There’s always something to learn. You don’t have to know everything, but you should look for innovative ways to acquire new knowledge every day to achieve the success you are meant to have. This interview is one of a series of interviews with women in cybersecurity. The series is published in October 2022 to celebrate National Cybersecurity Awareness Month. Our guest, Dora Ross, shares her knowledge of the barriers and challenges of cybersecurity. Dora is a security culture transformation specialist. She works with organizations to define and implement risk-based, human-centered security culture and training strategies enabling positive behavioral change. In this episode, she emphasizes that there are so many different areas in Security, and the landscape is constantly changing. Tune in to learn more about what people do daily in cybersecurity, the importance of communication skills, and shaping cultural change.
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Cultural Change, Continuous Learning, And Cybersecurity With Dora Ross For National Cybersecurity Awareness Month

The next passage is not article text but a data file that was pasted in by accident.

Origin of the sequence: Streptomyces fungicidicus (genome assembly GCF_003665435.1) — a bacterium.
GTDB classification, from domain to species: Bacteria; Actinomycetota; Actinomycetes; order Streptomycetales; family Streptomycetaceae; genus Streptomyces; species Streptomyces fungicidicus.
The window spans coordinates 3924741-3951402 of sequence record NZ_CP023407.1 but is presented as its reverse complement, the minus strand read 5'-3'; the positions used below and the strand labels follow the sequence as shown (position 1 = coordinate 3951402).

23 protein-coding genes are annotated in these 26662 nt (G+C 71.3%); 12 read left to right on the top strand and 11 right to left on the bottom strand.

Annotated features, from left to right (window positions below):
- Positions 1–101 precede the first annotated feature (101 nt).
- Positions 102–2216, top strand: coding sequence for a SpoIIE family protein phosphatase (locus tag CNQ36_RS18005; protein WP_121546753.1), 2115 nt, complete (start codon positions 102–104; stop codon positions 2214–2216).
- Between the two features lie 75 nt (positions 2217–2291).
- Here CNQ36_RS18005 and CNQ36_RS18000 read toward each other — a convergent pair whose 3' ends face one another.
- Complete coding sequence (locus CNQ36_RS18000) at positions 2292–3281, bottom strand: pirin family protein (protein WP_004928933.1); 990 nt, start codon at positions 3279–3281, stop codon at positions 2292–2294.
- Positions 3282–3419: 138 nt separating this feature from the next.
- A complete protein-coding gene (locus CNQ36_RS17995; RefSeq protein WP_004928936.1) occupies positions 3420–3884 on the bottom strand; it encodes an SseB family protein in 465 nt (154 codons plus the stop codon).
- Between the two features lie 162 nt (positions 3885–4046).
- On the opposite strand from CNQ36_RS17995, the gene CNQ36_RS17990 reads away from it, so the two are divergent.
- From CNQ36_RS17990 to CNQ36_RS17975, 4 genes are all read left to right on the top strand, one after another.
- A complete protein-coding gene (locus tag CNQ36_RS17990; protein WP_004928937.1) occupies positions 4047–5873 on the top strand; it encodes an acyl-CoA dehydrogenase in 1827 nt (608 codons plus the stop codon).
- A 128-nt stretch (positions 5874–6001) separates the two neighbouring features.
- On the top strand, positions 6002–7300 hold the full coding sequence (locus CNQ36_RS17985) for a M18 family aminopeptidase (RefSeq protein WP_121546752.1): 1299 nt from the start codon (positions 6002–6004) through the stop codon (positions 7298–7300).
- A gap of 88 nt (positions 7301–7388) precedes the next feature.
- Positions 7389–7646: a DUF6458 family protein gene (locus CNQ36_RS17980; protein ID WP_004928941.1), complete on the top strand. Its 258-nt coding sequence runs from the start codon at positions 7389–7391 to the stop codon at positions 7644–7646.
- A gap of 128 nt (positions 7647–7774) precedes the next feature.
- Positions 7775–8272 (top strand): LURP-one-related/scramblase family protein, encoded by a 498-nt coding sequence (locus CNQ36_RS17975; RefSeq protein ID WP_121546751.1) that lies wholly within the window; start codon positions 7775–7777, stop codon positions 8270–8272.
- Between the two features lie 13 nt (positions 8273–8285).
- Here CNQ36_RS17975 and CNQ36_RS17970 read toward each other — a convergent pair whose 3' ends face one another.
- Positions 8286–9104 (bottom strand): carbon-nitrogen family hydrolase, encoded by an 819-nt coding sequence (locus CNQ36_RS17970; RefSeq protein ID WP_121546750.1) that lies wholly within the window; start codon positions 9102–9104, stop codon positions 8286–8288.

In this mini-series to celebrate National Cybersecurity Awareness Month, I’m talking to a range of women about their careers in cybersecurity. I’m delighted to be talking to Dora Ross. Welcome, Dora. Thank you so much for joining me.
Thank you so much for having me.
She is a security culture transformation specialist. We’re going to find out what that involves and hear about Dora’s career journey. Perhaps you could start off by telling us how you got started in IT and how you made that move over into the role you do now.
My first several years weren’t in IT or cybersecurity at all. I was working in marketing, communications, and business change management. I transitioned into IT unintentionally. When I was a business change manager working for a social and housing organization, I needed to understand work processes and ways of working for different departments. That is in compatible systems in IT as of products used. That was my way into the world of IT.
It’s quite a different career, but you got those transferable skills. What do you find is different about working in IT compared to the roles you had before?